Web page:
About Europe, Valeria Bednarik thoughts are:
Although there is a long list of challenges for Europe to face, I believe that the first one will be to restore the international credibility, in the Euro and in the nations that form the EU. The strategic challenges include reduce unemployment and work towards a stronger political integration and a better financial regulation.
Other experts opinions Ed Ponsi, FXEducator LLC: The biggest challenge for the Eurozone in the second half of this year Will be the movement toward a fiscal union as opposed to just a monetary union.
It will also be a challenge to keep the group of nations together despite tensions between nations that are chiefly debtors and those that are chiefly creditors.
Adam Narczewski, XTB Hungary:
The biggest challenges the Eurozone will face in the second half of 2012 are external and Europe can do little about them. Mainly I mean external economic growth, in this case represented by China, so crucial to the debt crisis in Europe. If GDP growth in China exceeded 9% (as it used to), the Eurozone would have an easier time fighting the crisis. With a 7,6% growth, the task is much harder.
Politicians need to restore faith in Europe, something that they were unable to achieve despite all kinds of actions including the creation of bailout funds, a banking union or the fiscal path. Another external issue that can affect Europe is the so called “fiscal cliff” in the U.S. The introduced over the years (started by president George W. Bush) fiscal stimulus was working but now is set to expire and the amounts are not small: the expiration of the “Bush tax cuts” (280 bln USD), the expiration of the Obama payroll tax holiday (125 bln USD), the expiration of higher employment benefits (40 bln USD) and spending cuts connected to the Budget Control Act of 2011 (100 bln USD). All this will cause transfers of funds to society to decrease drastically and the U.S government will need to solve it. A slowdown in the U.S, along with the China problem, can have great effects on the Eurozone and those will be the main challenges.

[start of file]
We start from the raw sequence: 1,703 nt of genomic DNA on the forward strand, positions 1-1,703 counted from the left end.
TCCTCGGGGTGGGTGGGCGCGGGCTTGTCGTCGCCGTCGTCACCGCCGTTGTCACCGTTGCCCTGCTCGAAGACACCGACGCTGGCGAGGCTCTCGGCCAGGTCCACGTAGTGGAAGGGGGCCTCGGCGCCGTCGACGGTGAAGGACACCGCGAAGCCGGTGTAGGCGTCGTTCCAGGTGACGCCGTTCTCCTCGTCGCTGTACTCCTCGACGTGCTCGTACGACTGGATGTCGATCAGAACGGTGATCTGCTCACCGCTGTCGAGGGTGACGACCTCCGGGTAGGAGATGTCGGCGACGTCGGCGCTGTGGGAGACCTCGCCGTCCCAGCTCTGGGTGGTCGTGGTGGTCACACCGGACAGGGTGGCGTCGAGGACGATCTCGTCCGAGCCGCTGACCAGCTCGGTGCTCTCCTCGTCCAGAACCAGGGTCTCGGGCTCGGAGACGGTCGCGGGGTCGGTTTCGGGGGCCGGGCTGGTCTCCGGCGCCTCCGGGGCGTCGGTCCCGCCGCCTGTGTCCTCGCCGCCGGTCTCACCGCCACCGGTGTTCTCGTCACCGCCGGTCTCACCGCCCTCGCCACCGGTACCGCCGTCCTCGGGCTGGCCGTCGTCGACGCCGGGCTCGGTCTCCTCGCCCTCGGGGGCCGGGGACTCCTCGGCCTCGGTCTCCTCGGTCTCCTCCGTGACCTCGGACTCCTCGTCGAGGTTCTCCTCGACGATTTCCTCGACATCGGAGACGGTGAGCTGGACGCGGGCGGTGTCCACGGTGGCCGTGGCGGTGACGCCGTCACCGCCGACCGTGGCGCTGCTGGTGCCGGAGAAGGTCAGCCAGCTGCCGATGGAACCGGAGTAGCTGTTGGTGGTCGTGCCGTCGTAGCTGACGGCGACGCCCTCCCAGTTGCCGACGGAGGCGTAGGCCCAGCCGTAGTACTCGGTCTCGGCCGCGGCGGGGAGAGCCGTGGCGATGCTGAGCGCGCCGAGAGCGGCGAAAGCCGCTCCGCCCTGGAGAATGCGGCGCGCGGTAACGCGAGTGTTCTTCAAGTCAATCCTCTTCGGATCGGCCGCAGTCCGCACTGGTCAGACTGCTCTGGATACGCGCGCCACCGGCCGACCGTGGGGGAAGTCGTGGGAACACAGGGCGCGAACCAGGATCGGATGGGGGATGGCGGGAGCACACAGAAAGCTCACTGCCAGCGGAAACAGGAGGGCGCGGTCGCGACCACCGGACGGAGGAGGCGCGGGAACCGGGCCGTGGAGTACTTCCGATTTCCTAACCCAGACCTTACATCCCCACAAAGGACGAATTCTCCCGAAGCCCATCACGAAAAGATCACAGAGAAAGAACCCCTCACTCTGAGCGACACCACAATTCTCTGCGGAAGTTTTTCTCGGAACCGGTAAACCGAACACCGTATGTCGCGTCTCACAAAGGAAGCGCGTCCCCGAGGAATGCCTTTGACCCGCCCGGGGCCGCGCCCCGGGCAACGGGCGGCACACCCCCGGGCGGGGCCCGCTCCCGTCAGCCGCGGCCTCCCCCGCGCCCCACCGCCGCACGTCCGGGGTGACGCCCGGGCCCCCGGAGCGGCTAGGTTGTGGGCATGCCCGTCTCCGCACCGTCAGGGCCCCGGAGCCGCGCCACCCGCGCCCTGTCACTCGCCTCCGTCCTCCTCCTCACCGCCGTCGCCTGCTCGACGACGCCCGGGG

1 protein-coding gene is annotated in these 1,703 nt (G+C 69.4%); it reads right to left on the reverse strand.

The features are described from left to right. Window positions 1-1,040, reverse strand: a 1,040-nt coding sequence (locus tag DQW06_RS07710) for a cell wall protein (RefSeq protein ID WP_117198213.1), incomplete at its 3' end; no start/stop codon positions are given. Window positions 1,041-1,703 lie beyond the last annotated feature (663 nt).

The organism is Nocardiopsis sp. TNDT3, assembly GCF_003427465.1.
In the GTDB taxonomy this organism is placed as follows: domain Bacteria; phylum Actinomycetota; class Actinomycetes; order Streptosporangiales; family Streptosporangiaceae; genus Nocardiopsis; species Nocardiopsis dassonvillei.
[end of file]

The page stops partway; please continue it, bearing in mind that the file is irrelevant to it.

In the first half of 2012 emerging markets exhibited a strong rally, often ignoring bad news from the Eurozone and the world. The main challenge for these countries would be to maintain this pace of growth. Poland’s yields on 10y Treasuries declined below 5%, for the first time since 2006. Yields on Hungarian debt are below 8% - still high but well below the 11%, at which they were at the beginning of this year. Credit spreads narrowed as investors searched for investments with higher rates of return. They can’t be treated as “safe heaven” instruments though. Because of the expected turbulent times (hard times coming up for the Eurozone, U.S and China), volatility will increase and emerging markets will be affected. Of course, many emerging economies will have to deal with local issues: Poland with inflation (although slightly declining recently) and a possible economic slowdowown (because of external factors) or Hungary with the IMF negotiations (critical to Hungary’s finances). The core issue will be no to lose too much if the storm begins. So far emerging markets have been doing well, becoming the investment place of choice for many and in the second half of 2012 they will try to keep it that way.
John Kicklighter, DailyFX.com
The Eurozone’s fundamental troubles through the second half of 2012 will be very much the same as they were in the first half: implementation of stimulus and integration programs. The EU Summit in June implied very ambitious programs that could put a serious dent in crisis concerns if they are fully realized. That said, there are issues with all of those big ticket items. The Common Banking Supervisor is expected to hash out sometime between September and the end of the year. This overseer is a noted prerequisite of allowing the ESM to directly bailout banks. Then there an issue with the suggestion that the ESM program could be used to provide support to sovereigns to prevent the conditions of a regular bailout reaction – it still seems to require the agreement of all the members. Officials managed to once again buy time without putting into action critical fixes.
They are no doubt hoping that investor confidence recovers on its own so that some of these more complicated and controversial programs can be given more time for a happy solution. If underlying risk appetite fades though, we could very well find ourselves in the position that European policy officials have to follow through on one of these bigger program moves or face a spread of the Euro-area’s financial crisis beyond the region’s boarders. And, realistically, that could happen in the second quarter regardless of their efforts.